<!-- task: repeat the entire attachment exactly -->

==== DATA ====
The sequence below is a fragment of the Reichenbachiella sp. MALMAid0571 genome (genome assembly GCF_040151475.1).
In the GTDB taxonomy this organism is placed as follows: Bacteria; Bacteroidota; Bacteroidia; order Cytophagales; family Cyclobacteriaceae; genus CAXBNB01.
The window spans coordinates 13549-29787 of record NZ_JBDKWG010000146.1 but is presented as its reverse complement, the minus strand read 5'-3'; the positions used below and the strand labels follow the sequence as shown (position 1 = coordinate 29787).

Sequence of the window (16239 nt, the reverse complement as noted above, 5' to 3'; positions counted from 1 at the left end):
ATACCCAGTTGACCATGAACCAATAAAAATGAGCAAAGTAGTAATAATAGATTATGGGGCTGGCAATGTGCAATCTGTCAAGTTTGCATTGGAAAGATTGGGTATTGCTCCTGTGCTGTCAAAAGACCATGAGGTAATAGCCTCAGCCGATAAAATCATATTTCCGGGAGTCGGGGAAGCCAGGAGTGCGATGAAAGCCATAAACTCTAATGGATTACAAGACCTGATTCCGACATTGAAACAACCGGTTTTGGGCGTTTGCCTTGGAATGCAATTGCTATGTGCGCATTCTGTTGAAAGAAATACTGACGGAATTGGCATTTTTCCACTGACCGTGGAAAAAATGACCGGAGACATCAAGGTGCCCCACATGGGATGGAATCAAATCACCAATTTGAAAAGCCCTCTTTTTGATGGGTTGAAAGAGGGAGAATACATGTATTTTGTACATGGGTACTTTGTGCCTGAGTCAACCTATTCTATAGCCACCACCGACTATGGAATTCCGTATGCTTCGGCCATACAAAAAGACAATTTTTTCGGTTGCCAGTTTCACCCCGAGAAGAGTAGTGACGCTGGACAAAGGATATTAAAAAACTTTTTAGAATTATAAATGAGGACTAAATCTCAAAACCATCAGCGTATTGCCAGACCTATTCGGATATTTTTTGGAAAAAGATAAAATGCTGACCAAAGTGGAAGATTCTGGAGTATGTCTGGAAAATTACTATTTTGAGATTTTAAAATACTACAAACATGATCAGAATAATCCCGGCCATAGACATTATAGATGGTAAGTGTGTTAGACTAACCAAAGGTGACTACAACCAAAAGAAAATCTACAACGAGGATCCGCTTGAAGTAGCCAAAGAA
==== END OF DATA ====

The sequence below is a fragment of the Reichenbachiella sp. MALMAid0571 genome (genome assembly GCF_040151475.1).
In the GTDB taxonomy this organism is placed as follows: Bacteria; Bacteroidota; Bacteroidia; order Cytophagales; family Cyclobacteriaceae; genus CAXBNB01.
The window spans coordinates 13549-29787 of record NZ_JBDKWG010000146.1 but is presented as its reverse complement, the minus strand read 5'-3'; the positions used below and the strand labels follow the sequence as shown (position 1 = coordinate 29787).

Sequence of the window (16239 nt, the reverse complement as noted above, 5' to 3'; positions counted from 1 at the left end):
ATACCCAGTTGACCATGAACCAATAAAAATGAGCAAAGTAGTAATAATAGATTATGGGGCTGGCAATGTGCAATCTGTCAAGTTTGCATTGGAAAGATTGGGTATTGCTCCTGTGCTGTCAAAAGACCATGAGGTAATAGCCTCAGCCGATAAAATCATATTTCCGGGAGTCGGGGAAGCCAGGAGTGCGATGAAAGCCATAAACTCTAATGGATTACAAGACCTGATTCCGACATTGAAACAACCGGTTTTGGGCGTTTGCCTTGGAATGCAATTGCTATGTGCGCATTCTGTTGAAAGAAATACTGACGGAATTGGCATTTTTCCACTGACCGTGGAAAAAATGACCGGAGACATCAAGGTGCCCCACATGGGATGGAATCAAATCACCAATTTGAAAAGCCCTCTTTTTGATGGGTTGAAAGAGGGAGAATACATGTATTTTGTACATGGGTACTTTGTGCCTGAGTCAACCTATTCTATAGCCACCACCGACTATGGAATTCCGTATGCTTCGGCCATACAAAAAGACAATTTTTTCGGTTGCCAGTTTCACCCCGAGAAGAGTAGTGACGCTGGACAAAGGATATTAAAAAACTTTTTAGAATTATAAATGAGGACTAAATCTCAAAACCATCAGCGTATTGCCAGACCTATTCGGATATTTTTTGGAAAAAGATAAAATGCTGACCAAAGTGGAAGATTCTGGAGTATGTCTGGAAAATTACTATTTTGAGATTTTAAAATACTACAAACATGATCAGAATAATCCCGGCCATAGACATTATAGATGGTAAGTGTGTTAGACTAACCAAAGGTGACTACAACCAAAAGAAAATCTACAACGAGGATCCGCTTGAAGTAGCCAAAGAA